We train our agents to thank our customers and show appreciation for their business. We coach to ensure that they make the customer feel important and valued, and sound sincere when they do this. A poorly given thanks is no better than saying nothing and the customer can hear the insincerity in our word choices, tone and the attitude shown by the agent throughout the interactions. Showing no interest at the start or during the call and then saying thanks at the end will only make things worse.
As managers, we also need to make sure we are showing the same sincere consistent appreciation to our agents, as well as our quality analysts, frontline center leaders and others responsible for keeping our customers happy and our business profitable.
Top Agent or Perfect Skills Appreciation:
We may plan extensively for motivational programs, hoping to inspire and keep our best employees. There are Rep of the Month, Best Quality and other contests that become a part of our monthly and quarterly budgeting and planning. We may have a variety of programs in place for rewards and recognition, but are they seen as corporate “flavors of the month” or as sincere appreciation?
While these special programs are wonderful to have in place for our top agents, many agents who aren’t in the top 2% in performance have told me that they aren’t motivated by these. The agents who are average to above average are saying that they are striving to be their best but are feeling unappreciated and de-motivated if the same top 1 or 2 agents are lauded and rewarded month after month.
They don’t begrudge the top people their rewards but wish there was also recognition for showing improvement or going above and beyond for internal or external customers at times.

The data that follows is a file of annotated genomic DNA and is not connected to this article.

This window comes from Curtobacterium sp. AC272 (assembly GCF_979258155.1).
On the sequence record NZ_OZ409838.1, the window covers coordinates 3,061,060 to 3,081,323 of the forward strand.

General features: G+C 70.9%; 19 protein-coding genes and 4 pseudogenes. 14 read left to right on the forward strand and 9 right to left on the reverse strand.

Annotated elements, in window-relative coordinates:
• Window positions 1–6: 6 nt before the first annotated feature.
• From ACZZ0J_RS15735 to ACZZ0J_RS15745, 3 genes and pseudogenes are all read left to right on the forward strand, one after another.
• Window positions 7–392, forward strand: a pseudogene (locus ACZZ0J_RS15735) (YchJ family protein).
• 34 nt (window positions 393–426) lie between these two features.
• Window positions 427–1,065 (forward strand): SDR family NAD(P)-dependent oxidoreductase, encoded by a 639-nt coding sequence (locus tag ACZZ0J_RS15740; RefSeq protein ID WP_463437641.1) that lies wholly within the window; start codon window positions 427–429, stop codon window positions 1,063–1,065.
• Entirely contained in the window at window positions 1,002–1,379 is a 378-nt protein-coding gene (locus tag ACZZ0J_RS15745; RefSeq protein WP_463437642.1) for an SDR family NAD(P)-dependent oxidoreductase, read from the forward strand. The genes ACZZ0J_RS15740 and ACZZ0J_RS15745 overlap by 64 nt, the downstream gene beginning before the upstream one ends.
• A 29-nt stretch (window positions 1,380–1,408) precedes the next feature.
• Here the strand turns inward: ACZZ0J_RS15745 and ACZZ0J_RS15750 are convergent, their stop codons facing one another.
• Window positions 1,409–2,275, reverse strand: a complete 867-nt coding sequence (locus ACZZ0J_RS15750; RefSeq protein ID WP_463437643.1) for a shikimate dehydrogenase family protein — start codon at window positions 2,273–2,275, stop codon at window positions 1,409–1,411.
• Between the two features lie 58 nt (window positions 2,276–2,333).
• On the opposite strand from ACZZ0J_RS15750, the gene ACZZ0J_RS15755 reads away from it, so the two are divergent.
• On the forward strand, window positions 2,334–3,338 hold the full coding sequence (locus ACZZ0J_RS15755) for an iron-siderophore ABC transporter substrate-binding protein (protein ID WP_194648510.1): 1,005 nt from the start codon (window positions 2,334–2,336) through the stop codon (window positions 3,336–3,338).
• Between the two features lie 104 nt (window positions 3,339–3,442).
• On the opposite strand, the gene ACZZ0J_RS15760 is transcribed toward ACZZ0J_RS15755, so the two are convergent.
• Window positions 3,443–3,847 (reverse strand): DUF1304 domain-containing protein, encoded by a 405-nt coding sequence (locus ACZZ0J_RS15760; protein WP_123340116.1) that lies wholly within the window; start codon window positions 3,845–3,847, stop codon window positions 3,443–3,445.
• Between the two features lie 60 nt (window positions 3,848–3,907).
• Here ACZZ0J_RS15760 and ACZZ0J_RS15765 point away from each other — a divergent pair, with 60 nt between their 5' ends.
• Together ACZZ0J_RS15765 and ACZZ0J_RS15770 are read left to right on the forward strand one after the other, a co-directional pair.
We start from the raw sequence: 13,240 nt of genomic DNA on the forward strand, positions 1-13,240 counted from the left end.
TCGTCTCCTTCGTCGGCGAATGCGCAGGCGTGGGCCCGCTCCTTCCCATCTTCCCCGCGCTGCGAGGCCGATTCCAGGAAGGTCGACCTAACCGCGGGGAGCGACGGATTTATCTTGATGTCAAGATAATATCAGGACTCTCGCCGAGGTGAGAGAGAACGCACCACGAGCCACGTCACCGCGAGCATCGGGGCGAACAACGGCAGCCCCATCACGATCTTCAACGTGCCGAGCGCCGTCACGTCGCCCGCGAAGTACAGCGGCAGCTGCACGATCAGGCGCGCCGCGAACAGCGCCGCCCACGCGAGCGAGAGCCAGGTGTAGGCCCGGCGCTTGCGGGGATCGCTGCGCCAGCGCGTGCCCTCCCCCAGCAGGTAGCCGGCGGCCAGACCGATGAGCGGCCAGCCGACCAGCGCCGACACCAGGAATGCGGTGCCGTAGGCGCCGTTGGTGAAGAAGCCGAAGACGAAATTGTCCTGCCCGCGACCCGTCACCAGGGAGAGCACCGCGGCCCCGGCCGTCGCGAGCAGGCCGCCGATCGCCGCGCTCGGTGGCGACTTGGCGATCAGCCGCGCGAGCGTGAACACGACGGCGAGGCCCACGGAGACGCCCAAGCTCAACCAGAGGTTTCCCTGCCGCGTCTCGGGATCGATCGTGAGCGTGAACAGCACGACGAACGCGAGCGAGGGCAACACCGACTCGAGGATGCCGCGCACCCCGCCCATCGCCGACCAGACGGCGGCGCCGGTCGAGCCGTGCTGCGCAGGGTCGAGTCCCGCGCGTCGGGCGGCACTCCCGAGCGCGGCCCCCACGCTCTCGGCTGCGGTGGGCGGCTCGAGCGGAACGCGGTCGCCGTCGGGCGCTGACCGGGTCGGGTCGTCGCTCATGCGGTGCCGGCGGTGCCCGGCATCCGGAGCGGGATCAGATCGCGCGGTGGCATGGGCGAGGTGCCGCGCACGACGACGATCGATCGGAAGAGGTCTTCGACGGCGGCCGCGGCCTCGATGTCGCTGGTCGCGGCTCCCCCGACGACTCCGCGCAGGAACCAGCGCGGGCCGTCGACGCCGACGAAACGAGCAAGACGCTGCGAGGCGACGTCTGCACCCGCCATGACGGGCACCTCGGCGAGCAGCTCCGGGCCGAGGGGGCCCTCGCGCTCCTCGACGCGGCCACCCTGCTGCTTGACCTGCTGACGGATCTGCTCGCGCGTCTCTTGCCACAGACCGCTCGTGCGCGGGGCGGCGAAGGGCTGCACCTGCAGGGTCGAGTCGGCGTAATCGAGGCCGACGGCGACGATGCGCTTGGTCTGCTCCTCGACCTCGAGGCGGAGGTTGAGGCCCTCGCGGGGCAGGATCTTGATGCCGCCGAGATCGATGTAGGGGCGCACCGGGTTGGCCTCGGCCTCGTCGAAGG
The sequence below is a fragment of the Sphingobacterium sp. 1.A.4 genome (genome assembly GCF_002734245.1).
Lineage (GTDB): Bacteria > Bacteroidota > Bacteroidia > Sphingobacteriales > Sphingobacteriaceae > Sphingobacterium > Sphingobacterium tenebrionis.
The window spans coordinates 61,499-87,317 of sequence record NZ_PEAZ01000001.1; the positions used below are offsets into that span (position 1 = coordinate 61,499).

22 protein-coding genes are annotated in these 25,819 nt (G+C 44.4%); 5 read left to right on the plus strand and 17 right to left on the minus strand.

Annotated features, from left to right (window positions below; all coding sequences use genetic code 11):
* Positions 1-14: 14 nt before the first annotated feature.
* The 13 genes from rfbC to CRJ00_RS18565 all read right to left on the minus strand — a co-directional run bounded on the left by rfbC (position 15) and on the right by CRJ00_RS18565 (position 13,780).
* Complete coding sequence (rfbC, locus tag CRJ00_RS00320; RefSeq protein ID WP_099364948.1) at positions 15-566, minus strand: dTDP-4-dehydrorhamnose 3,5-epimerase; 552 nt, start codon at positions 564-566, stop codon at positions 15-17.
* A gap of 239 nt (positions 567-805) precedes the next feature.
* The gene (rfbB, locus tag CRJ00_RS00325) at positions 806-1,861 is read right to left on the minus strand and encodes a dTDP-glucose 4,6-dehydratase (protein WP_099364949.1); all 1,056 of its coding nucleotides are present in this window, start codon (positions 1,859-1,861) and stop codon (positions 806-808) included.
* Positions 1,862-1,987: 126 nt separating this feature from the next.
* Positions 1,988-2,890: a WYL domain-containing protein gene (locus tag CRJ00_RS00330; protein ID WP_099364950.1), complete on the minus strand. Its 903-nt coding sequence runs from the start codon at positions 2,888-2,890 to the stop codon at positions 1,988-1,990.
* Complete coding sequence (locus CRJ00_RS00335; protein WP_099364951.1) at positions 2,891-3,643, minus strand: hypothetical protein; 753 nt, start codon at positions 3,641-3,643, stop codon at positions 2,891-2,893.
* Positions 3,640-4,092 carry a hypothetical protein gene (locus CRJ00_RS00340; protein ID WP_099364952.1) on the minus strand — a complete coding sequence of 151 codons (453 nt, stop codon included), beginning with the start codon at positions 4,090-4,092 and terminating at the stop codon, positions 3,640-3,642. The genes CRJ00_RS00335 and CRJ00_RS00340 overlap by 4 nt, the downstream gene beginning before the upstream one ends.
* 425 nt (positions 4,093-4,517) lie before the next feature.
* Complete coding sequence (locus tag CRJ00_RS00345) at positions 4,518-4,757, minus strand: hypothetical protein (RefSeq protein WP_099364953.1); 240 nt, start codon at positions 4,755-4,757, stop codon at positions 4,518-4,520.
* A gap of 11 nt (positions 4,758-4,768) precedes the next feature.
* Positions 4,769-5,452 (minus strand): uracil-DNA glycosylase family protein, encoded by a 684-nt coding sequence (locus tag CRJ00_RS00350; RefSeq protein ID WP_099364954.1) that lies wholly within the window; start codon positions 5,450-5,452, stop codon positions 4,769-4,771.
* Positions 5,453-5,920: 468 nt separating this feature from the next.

It’s important for us to show appreciation to not only the top agents but also to agents making effort to be their best.
“Thanks for your hard work team!” “Great job everyone!” “You all are the best!”
Some agents cringe when their VP or Manager shouts this out at monthly meetings because they feel they are said simply because their leaders are expected to say them according to their manager motivational manual. These appreciation phrases definitely sound insincere when coming from a leader who hasn’t really shown any interest in agents during the rest of the month.
Other agents have observed that not everyone on their team has been doing their share of work. In fact some tell me that they know that they are taking more calls, more emails, more chats than others on the team and handling these interactions positively.
In this type of unbalanced center situation, the agents resent being part of a “Great job, everyone!” talk from a manager and would prefer to be recognized for their own efforts.
New Hire Appreciation
Supervisors who do little to motivate and train new reps once they join the team are not only missing the opportunity to engage with them, but may also be creating ill will among the seasoned agents. Sometimes experienced agents are left with the task of being the sole motivator of their new co-workers. In one such case, the agent told me that they felt sorry for the new employees being neglected and were trying to help when they could but feared their own performance stats were being affected.
Showing appreciation for beginning level efforts, for questions asked to help them learn and other efforts they are making in their new position should be first and foremost the supervisor and manager’s roles. This early engagement and motivation will go a long way to helping the new agent become a valued member of the team.
The Importance of Simple Words to Engage with Agents
Some agents say that they rarely hear the simple words, “Thank you” from their leaders, or when they do hear it, they feel that the words are said without sincerity given the actions of the leaders in the center.
We train our agents to customize their show of appreciation based on the customer situation to make the end of our interaction and personalized instead of the robotic, “Thank You for calling XYZ Company. Goodbye”. Our agents also deserve to hear you say thank you for specific things they are doing to improve, to engage customers and to help our business be successful.
If we aren’t demonstrating our appreciation on a regular basis and in a sincere manner, our weak attempts will do more harm than good.